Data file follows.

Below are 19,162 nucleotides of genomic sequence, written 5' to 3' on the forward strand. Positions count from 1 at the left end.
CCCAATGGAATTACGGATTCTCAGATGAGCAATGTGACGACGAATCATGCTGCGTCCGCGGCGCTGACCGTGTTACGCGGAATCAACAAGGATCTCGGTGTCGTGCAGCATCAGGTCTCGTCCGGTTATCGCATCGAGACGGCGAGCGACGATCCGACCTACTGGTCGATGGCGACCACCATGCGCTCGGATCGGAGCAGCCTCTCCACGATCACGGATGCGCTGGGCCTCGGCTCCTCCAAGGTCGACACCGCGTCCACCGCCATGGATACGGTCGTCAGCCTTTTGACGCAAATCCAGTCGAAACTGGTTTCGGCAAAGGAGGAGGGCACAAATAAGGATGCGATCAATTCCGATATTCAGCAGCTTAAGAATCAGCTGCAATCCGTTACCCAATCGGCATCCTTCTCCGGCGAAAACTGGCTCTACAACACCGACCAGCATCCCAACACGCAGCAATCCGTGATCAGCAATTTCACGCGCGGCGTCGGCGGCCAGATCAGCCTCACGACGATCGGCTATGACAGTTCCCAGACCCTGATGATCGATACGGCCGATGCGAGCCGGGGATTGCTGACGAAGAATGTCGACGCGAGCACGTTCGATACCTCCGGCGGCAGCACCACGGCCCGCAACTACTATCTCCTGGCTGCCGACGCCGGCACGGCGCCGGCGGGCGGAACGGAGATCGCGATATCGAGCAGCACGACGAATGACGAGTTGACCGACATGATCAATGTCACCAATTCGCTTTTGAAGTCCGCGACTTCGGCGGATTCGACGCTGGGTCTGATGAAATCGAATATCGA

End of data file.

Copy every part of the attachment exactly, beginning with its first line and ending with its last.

Below are 19,162 nucleotides of genomic sequence, written 5' to 3' on the forward strand. Positions count from 1 at the left end.
CCCAATGGAATTACGGATTCTCAGATGAGCAATGTGACGACGAATCATGCTGCGTCCGCGGCGCTGACCGTGTTACGCGGAATCAACAAGGATCTCGGTGTCGTGCAGCATCAGGTCTCGTCCGGTTATCGCATCGAGACGGCGAGCGACGATCCGACCTACTGGTCGATGGCGACCACCATGCGCTCGGATCGGAGCAGCCTCTCCACGATCACGGATGCGCTGGGCCTCGGCTCCTCCAAGGTCGACACCGCGTCCACCGCCATGGATACGGTCGTCAGCCTTTTGACGCAAATCCAGTCGAAACTGGTTTCGGCAAAGGAGGAGGGCACAAATAAGGATGCGATCAATTCCGATATTCAGCAGCTTAAGAATCAGCTGCAATCCGTTACCCAATCGGCATCCTTCTCCGGCGAAAACTGGCTCTACAACACCGACCAGCATCCCAACACGCAGCAATCCGTGATCAGCAATTTCACGCGCGGCGTCGGCGGCCAGATCAGCCTCACGACGATCGGCTATGACAGTTCCCAGACCCTGATGATCGATACGGCCGATGCGAGCCGGGGATTGCTGACGAAGAATGTCGACGCGAGCACGTTCGATACCTCCGGCGGCAGCACCACGGCCCGCAACTACTATCTCCTGGCTGCCGACGCCGGCACGGCGCCGGCGGGCGGAACGGAGATCGCGATATCGAGCAGCACGACGAATGACGAGTTGACCGACATGATCAATGTCACCAATTCGCTTTTGAAGTCCGCGACTTCGGCGGATTCGACGCTGGGTCTGATGAAATCGAATATCGA